In this approach, most of the actual computing work will continue to be done on the desktop, not on data center servers. Pieces of the operating system and applications--only those needed to perform a function--are streamed from the data center over the network to the PC, but they'll be cached and processed locally, much like Web browser cache works. "If I'm an investment banker, and I do heavy-duty computing, ... I would almost never want to be on the data center server because if I'm in the data center, I'm sharing a server with all of the other users that are on that server," Birnbaum says.
That performance will be further enhanced by Merrill Lynch's use of a proprietary protocol, Spice from Qumranet, instead of the more common Remote Desktop Protocol, because it considers it better at transmitting latency-sensitive information such as voice-over-IP calls, Flash animations, and videoconferencing.
This should also work for mobile employees, who will be able to work offline by getting the entire operating system and apps cached on the local machine. Merrill Lynch is still working out the details; it's possible employees may have the OS fully installed locally but have apps streamed. Though the processing power is local, the cost advantage is that, since that PC checks for changes in the data center each time an employee connects, IT management remains centralized and automated.
This will be the new math of desktop virtualization, figuring out what computation happens on desktops versus the server, since it becomes so easy to move that work. For investment bankers doing complex financial modeling, a server doing all the work could only handle five to eight virtual desktops, versus as many as 35 for people using the Web and Word. "If I think about a $400 dumb terminal versus a $700 desktop, I tend to believe the desktop will prevail because that $700 is cheaper than a terminal plus a piece of the data center," Birnbaum says.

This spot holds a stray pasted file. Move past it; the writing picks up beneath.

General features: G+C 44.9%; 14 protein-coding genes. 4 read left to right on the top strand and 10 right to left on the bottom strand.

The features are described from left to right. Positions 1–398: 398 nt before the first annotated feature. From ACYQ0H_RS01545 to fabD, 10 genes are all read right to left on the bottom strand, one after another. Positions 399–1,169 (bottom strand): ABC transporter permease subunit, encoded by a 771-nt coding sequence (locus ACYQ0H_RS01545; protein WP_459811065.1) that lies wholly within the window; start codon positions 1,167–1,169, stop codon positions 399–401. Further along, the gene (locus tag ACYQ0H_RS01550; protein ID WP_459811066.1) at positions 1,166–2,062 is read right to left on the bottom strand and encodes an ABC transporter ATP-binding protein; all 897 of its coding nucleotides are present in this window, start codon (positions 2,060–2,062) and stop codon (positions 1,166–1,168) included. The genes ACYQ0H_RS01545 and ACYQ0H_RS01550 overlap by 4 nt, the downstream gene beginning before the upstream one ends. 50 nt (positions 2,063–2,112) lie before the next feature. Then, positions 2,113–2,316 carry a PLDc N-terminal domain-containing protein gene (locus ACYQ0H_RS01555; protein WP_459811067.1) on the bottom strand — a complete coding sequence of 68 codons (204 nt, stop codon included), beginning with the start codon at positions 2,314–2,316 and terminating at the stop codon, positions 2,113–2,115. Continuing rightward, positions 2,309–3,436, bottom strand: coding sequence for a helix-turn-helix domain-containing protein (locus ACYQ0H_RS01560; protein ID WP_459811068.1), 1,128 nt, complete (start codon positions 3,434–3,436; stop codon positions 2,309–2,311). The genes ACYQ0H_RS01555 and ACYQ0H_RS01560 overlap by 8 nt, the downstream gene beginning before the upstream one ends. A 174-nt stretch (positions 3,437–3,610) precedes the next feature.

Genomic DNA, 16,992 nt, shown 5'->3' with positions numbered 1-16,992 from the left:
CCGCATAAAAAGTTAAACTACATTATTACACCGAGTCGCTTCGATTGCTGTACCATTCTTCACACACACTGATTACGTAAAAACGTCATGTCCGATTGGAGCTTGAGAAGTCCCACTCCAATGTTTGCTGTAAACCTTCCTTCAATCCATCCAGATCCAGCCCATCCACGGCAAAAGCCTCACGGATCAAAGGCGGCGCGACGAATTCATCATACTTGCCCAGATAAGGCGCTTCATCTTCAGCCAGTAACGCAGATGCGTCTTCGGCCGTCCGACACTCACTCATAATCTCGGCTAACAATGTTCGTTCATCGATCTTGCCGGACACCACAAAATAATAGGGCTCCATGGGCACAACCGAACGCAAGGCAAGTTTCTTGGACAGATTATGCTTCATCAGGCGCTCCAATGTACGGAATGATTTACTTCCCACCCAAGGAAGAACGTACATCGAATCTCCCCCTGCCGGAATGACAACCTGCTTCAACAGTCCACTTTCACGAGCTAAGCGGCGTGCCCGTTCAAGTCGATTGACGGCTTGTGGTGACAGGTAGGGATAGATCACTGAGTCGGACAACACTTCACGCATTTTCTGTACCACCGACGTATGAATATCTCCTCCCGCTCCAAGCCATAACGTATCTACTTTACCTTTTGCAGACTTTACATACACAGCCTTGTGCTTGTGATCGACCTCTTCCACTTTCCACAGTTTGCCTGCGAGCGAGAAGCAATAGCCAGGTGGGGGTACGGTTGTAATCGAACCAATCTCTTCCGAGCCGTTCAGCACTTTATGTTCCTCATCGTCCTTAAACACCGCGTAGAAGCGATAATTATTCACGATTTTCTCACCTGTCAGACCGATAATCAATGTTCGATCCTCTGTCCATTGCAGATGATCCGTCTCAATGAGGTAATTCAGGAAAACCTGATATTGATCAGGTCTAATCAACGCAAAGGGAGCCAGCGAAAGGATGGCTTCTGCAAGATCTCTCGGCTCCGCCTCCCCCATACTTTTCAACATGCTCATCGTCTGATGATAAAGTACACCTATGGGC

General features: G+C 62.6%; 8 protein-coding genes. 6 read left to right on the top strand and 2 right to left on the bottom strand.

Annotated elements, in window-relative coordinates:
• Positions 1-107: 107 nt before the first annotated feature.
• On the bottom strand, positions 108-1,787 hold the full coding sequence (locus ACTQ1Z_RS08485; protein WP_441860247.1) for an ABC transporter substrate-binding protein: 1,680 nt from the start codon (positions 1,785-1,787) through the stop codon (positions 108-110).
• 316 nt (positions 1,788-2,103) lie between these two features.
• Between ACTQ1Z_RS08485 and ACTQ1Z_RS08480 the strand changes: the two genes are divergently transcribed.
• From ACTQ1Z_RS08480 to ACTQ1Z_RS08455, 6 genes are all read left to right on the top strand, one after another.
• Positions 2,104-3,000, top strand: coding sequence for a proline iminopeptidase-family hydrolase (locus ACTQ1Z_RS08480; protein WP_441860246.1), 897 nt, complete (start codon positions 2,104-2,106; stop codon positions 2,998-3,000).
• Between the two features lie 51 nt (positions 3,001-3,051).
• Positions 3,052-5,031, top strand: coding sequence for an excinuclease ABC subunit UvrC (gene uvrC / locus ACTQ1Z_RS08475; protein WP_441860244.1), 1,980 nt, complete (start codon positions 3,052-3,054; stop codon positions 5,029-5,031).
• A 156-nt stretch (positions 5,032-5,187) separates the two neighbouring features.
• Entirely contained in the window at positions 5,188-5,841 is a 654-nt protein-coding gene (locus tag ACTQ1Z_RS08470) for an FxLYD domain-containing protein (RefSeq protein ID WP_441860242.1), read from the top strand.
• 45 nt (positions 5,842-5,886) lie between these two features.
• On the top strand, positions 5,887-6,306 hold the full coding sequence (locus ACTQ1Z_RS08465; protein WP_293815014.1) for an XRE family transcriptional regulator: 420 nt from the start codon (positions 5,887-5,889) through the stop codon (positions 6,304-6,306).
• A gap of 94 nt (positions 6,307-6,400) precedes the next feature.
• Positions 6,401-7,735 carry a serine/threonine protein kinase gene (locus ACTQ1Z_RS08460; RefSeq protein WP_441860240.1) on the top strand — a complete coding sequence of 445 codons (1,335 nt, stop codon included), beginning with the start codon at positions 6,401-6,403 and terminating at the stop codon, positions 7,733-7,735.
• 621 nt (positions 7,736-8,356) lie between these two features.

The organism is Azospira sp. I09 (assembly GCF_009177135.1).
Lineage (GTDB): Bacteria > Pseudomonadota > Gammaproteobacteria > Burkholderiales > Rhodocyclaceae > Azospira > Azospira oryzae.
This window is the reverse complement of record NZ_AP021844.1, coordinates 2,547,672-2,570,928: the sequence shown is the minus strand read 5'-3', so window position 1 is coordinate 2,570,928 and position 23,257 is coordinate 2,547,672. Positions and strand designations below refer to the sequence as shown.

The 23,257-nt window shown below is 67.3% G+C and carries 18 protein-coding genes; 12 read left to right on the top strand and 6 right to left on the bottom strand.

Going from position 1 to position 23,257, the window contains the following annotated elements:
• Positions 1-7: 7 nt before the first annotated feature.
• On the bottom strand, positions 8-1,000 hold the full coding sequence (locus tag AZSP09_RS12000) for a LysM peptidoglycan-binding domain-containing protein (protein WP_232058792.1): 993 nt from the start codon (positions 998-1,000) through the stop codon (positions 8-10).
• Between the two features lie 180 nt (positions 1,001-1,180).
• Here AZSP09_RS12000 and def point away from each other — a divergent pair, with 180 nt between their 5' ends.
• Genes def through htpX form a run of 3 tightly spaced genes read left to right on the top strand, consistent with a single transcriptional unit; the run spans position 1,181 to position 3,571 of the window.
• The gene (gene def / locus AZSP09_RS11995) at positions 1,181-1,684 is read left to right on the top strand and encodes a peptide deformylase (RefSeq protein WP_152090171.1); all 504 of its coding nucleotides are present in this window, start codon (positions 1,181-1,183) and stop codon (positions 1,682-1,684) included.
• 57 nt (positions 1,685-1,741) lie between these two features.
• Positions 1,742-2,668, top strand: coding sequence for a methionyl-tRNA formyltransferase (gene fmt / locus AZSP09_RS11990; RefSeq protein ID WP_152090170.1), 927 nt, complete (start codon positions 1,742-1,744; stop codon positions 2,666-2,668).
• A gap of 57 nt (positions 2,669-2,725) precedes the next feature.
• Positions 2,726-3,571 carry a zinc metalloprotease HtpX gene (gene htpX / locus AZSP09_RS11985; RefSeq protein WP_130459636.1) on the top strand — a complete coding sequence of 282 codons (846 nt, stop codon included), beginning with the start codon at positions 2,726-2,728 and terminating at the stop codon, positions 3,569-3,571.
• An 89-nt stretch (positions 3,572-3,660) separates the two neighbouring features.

Why's all this happening now at Merrill Lynch? The company says it has the bandwidth to handle the increased network traffic, and PCs and servers have the computing power to offset bandwidth hiccups. Also, the software has matured to a point where the company can put together the pieces it needs to virtualize.
Virtualized desktops aren't supposed to change what Merrill Lynch employees see and do. But the company is ironing out some details. In this era of tech-savvy workers, what about applications people download and use that aren't centrally supported by IT? Stateless virtualization doesn't have an easy answer beyond saying no; since the local cache is temporary, there's no permanent location to save apps locally.
Birnbaum, for one, isn't unhappy about that, because those applications often interfere with other apps, cause performance problems, or open security holes. But he knows they have their place, so the likely answer will be a more streamlined process for approving new apps. Or there might be a way to create VMs just to give unauthorized apps an isolated, secure sandbox.
Birnbaum believes stateless desktop virtualization will make Merrill Lynch more agile in terms of growth, contraction, disaster recovery, and mobility. This year, the company is doing a big software upgrade for branch offices handling private clients, and it's a one-computer-at-a-time effort. In its virtual vision, that upgrade to provide new capabilities would happen once.
Merrill Lynch is ahead of most companies in desktop virtualization. Forrester's Lambert says she's just starting to hear companies consider such widespread deployments. But with this emerging technology, a wait-and-see approach could turn into a missed-the-boat outcome sooner than some expect.
Desktop Virtualization Drives Security, Not Just Dollar Savings